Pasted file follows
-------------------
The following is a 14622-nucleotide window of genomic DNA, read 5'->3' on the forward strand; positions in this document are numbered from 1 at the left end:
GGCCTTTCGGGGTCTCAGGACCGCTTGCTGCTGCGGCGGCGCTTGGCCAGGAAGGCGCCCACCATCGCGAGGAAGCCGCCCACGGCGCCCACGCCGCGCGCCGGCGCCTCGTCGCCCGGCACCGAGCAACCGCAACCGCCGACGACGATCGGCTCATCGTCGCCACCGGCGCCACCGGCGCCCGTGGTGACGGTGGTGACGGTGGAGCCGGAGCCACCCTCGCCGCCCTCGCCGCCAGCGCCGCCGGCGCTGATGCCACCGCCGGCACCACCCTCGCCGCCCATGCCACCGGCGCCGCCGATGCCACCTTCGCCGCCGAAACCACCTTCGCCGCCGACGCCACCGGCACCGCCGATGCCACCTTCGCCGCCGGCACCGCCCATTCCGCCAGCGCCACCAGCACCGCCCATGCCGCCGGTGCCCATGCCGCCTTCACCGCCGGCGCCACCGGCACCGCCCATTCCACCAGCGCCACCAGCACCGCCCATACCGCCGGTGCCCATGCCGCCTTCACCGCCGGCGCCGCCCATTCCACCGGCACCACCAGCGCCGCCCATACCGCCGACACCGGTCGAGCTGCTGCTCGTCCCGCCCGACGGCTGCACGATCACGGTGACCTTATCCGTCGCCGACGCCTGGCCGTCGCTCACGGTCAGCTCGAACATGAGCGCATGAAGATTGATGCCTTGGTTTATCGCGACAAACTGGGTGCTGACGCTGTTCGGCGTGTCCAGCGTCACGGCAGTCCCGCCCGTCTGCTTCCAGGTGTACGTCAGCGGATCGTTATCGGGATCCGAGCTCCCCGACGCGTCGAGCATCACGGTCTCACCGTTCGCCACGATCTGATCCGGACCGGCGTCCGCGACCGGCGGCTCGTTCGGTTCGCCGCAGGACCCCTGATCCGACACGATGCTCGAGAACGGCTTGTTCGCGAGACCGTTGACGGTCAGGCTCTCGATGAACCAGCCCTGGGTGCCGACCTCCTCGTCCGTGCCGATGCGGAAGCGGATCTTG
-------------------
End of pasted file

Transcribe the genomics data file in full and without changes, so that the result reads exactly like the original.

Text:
The following is a 14622-nucleotide window of genomic DNA, read 5'->3' on the forward strand; positions in this document are numbered from 1 at the left end:
GGCCTTTCGGGGTCTCAGGACCGCTTGCTGCTGCGGCGGCGCTTGGCCAGGAAGGCGCCCACCATCGCGAGGAAGCCGCCCACGGCGCCCACGCCGCGCGCCGGCGCCTCGTCGCCCGGCACCGAGCAACCGCAACCGCCGACGACGATCGGCTCATCGTCGCCACCGGCGCCACCGGCGCCCGTGGTGACGGTGGTGACGGTGGAGCCGGAGCCACCCTCGCCGCCCTCGCCGCCAGCGCCGCCGGCGCTGATGCCACCGCCGGCACCACCCTCGCCGCCCATGCCACCGGCGCCGCCGATGCCACCTTCGCCGCCGAAACCACCTTCGCCGCCGACGCCACCGGCACCGCCGATGCCACCTTCGCCGCCGGCACCGCCCATTCCGCCAGCGCCACCAGCACCGCCCATGCCGCCGGTGCCCATGCCGCCTTCACCGCCGGCGCCACCGGCACCGCCCATTCCACCAGCGCCACCAGCACCGCCCATACCGCCGGTGCCCATGCCGCCTTCACCGCCGGCGCCGCCCATTCCACCGGCACCACCAGCGCCGCCCATACCGCCGACACCGGTCGAGCTGCTGCTCGTCCCGCCCGACGGCTGCACGATCACGGTGACCTTATCCGTCGCCGACGCCTGGCCGTCGCTCACGGTCAGCTCGAACATGAGCGCATGAAGATTGATGCCTTGGTTTATCGCGACAAACTGGGTGCTGACGCTGTTCGGCGTGTCCAGCGTCACGGCAGTCCCGCCCGTCTGCTTCCAGGTGTACGTCAGCGGATCGTTATCGGGATCCGAGCTCCCCGACGCGTCGAGCATCACGGTCTCACCGTTCGCCACGATCTGATCCGGACCGGCGTCCGCGACCGGCGGCTCGTTCGGTTCGCCGCAGGACCCCTGATCCGACACGATGCTCGAGAACGGCTTGTTCGCGAGACCGTTGACGGTCAGGCTCTCGATGAACCAGCCCTGGGTGCCGACCTCCTCGTCCGTGCCGATGCGGAAGCGGATCTTG